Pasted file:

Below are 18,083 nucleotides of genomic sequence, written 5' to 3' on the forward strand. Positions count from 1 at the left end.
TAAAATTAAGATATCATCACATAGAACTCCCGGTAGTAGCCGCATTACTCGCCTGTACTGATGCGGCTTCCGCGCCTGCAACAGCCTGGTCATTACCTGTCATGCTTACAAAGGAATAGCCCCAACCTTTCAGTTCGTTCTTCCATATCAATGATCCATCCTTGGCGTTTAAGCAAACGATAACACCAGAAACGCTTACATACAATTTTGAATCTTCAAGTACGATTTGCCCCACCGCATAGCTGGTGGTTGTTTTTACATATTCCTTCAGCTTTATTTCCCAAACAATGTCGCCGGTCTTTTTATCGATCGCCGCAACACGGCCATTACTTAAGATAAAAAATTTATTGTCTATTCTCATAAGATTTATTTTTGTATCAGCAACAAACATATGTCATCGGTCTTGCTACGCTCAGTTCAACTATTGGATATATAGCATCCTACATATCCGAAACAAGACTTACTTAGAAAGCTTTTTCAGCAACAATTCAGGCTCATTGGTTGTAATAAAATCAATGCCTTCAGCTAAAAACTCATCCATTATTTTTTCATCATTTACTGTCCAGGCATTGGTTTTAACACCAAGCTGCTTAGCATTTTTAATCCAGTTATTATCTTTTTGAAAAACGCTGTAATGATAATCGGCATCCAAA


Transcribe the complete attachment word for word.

Below are 18,083 nucleotides of genomic sequence, written 5' to 3' on the forward strand. Positions count from 1 at the left end.
TAAAATTAAGATATCATCACATAGAACTCCCGGTAGTAGCCGCATTACTCGCCTGTACTGATGCGGCTTCCGCGCCTGCAACAGCCTGGTCATTACCTGTCATGCTTACAAAGGAATAGCCCCAACCTTTCAGTTCGTTCTTCCATATCAATGATCCATCCTTGGCGTTTAAGCAAACGATAACACCAGAAACGCTTACATACAATTTTGAATCTTCAAGTACGATTTGCCCCACCGCATAGCTGGTGGTTGTTTTTACATATTCCTTCAGCTTTATTTCCCAAACAATGTCGCCGGTCTTTTTATCGATCGCCGCAACACGGCCATTACTTAAGATAAAAAATTTATTGTCTATTCTCATAAGATTTATTTTTGTATCAGCAACAAACATATGTCATCGGTCTTGCTACGCTCAGTTCAACTATTGGATATATAGCATCCTACATATCCGAAACAAGACTTACTTAGAAAGCTTTTTCAGCAACAATTCAGGCTCATTGGTTGTAATAAAATCAATGCCTTCAGCTAAAAACTCATCCATTATTTTTTCATCATTTACTGTCCAGGCATTGGTTTTAACACCAAGCTGCTTAGCATTTTTAATCCAGTTATTATCTTTTTGAAAAACGCTGTAATGATAATCGGCATCCAAA